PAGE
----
We’re delighted that Yvette Cooper, the Shadow Home Secretary, has committed to funding youth mental health hubs to help tackle rising crime and the mental health crisis among UK teenagers.

The announcement, made during this week’s party conference, included a fund of £100 million towards 92 'Youth Futures' hubs in England and Wales – if Labour are elected. These hubs will also include targeted work around preventing youth crime, a central part of their model. 

Our Fund the Hubs campaign

We, along with several partners including Mind, Young Minds, Black Thrive, The Children’s Society, Centre for Mental Health, Youth Access and the Children and Young People’s Mental Health Coalition, have campaigned for early access mental health hubs since 2021. We recognise the value of enabling young people to access information, advice and counselling services in one place in their community.

Our campaign pushed for more hubs because we know giving children and young people greater choice and access to free counselling in their own community, delivered by paid counselling and psychotherapy workforce is key to improving mental health and other life challenges.

Why mental health hubs work

Jo Holmes, our Children, Young People and Families Policy Lead, said: "The coming together of essential services under one roof makes sense, with youth workers, counsellors and other key professionals working together with guaranteed sustainable funding in place to offer a range of services, including counselling. While this model is not quite what we've campaigned for we will work to influence any policy developments to ensure these hubs are safe places for all children and young people to access in the heart of their communities.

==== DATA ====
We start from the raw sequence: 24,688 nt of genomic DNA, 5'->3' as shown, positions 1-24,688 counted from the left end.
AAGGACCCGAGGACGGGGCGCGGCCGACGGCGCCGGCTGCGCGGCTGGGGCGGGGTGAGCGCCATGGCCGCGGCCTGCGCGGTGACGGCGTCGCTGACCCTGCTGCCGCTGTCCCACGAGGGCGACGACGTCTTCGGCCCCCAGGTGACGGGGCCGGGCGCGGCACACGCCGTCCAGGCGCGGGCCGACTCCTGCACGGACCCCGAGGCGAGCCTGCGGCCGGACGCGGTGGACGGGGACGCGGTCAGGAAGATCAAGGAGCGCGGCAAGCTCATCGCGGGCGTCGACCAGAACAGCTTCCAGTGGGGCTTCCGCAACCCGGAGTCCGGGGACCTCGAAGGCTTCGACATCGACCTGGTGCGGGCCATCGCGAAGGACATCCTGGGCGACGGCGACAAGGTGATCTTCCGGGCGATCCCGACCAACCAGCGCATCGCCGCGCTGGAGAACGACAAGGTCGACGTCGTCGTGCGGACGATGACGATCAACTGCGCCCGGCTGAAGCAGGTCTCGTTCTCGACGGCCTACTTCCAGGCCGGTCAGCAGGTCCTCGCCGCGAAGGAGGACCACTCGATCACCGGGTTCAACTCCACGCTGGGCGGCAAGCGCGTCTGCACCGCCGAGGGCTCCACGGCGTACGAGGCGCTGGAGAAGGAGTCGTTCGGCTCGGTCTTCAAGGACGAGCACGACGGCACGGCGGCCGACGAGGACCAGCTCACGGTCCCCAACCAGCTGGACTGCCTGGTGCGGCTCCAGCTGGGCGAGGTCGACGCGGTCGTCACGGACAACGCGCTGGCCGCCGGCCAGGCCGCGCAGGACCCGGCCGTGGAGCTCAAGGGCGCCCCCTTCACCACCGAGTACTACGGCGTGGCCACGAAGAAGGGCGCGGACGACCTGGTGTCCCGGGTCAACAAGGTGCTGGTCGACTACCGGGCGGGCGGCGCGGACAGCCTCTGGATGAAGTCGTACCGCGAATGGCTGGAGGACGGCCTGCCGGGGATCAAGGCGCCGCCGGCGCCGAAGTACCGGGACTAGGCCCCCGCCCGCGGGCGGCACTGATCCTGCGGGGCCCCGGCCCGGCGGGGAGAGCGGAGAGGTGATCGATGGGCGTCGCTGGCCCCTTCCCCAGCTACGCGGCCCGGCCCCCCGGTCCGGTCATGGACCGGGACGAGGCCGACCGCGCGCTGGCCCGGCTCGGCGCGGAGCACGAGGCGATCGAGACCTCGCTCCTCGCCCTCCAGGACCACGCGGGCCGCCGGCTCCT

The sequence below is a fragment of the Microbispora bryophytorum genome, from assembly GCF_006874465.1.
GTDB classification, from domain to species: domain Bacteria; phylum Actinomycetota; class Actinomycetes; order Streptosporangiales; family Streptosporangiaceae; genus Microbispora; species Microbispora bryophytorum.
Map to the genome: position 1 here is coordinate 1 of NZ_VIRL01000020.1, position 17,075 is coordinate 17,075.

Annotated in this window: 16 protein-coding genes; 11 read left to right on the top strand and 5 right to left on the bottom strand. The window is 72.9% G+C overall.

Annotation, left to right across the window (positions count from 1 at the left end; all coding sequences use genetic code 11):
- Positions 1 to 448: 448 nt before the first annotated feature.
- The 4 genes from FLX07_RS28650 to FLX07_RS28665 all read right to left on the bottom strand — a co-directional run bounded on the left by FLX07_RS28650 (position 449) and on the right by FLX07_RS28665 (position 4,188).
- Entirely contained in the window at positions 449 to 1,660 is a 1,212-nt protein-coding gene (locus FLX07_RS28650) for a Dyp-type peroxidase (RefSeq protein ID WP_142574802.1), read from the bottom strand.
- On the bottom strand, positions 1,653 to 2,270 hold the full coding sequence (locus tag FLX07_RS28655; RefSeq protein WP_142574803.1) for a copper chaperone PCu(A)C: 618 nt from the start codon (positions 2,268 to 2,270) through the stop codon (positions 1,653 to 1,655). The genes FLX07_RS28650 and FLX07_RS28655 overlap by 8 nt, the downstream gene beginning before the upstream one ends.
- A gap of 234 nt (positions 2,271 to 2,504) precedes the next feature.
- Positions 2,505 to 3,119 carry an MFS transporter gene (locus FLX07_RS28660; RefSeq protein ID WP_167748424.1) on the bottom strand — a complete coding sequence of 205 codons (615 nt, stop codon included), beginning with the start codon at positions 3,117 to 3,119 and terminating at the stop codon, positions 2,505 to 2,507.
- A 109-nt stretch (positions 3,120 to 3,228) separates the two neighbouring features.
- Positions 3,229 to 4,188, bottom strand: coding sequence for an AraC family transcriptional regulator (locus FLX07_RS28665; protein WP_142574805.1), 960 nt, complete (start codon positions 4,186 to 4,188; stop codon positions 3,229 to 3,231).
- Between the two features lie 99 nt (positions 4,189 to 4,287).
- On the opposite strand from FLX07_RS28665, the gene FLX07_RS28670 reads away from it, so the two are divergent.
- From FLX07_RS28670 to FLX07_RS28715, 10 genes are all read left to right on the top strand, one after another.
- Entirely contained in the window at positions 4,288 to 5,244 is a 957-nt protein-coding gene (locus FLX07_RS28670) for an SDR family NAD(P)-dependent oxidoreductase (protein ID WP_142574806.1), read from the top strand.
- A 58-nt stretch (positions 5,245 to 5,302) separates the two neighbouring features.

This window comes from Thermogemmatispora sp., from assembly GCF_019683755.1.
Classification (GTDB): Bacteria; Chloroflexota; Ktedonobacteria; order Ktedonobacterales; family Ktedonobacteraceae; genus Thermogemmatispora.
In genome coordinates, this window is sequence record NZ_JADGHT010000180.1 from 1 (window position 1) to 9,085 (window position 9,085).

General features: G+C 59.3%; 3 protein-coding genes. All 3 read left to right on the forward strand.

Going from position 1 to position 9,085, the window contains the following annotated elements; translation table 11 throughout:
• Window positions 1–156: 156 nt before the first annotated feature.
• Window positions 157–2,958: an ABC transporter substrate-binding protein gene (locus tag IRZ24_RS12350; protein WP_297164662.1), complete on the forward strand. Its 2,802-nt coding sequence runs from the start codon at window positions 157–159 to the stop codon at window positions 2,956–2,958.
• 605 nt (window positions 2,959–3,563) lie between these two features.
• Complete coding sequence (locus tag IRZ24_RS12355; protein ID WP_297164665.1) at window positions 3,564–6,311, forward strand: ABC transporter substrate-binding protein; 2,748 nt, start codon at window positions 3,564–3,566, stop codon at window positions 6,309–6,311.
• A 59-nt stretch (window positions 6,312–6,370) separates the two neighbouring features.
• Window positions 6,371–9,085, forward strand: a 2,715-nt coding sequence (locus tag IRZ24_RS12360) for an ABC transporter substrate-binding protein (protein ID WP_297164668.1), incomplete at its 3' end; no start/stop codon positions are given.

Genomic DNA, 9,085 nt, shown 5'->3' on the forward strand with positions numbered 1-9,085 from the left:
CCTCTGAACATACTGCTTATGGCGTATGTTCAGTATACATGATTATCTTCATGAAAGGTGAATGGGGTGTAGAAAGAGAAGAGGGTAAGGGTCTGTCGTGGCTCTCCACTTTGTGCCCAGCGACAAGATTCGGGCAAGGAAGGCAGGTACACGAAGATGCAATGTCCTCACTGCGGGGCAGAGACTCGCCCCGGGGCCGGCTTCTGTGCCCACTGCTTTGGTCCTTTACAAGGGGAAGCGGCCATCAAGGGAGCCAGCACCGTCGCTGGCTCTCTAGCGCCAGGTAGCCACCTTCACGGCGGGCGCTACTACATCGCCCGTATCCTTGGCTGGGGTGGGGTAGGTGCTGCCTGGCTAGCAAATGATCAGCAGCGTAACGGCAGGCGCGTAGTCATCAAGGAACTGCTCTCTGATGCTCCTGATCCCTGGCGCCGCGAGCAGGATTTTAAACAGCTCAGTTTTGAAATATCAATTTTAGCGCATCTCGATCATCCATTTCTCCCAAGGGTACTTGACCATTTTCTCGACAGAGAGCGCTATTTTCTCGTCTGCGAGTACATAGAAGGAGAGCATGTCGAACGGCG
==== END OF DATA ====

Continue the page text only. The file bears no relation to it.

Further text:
"Funding so many hubs across England and Wales will go a huge way to reduce the postcode lottery of provision that so many children and young people face.

“Having worked in community hub services in the past and witnessed first-hand the benefit of a range of services under one roof (but always with huge funding constraints) and the essential role youth workers play in engaging with those most at risk, including preparing young people for counselling, this commitment is welcome and needed’’.

We also welcomed the UK Government’s announcement last month to fund at least 10 early intervention mental health hubs for those aged 11 to 25 in England. However, due to the Government committing to funding only on a one-year short-term basis we are concerned the impact and reach will be relatively low.

That’s why we’ll keep the pressure on all political parties ahead of the general election to keep and extend their support for funding youth mental health hubs.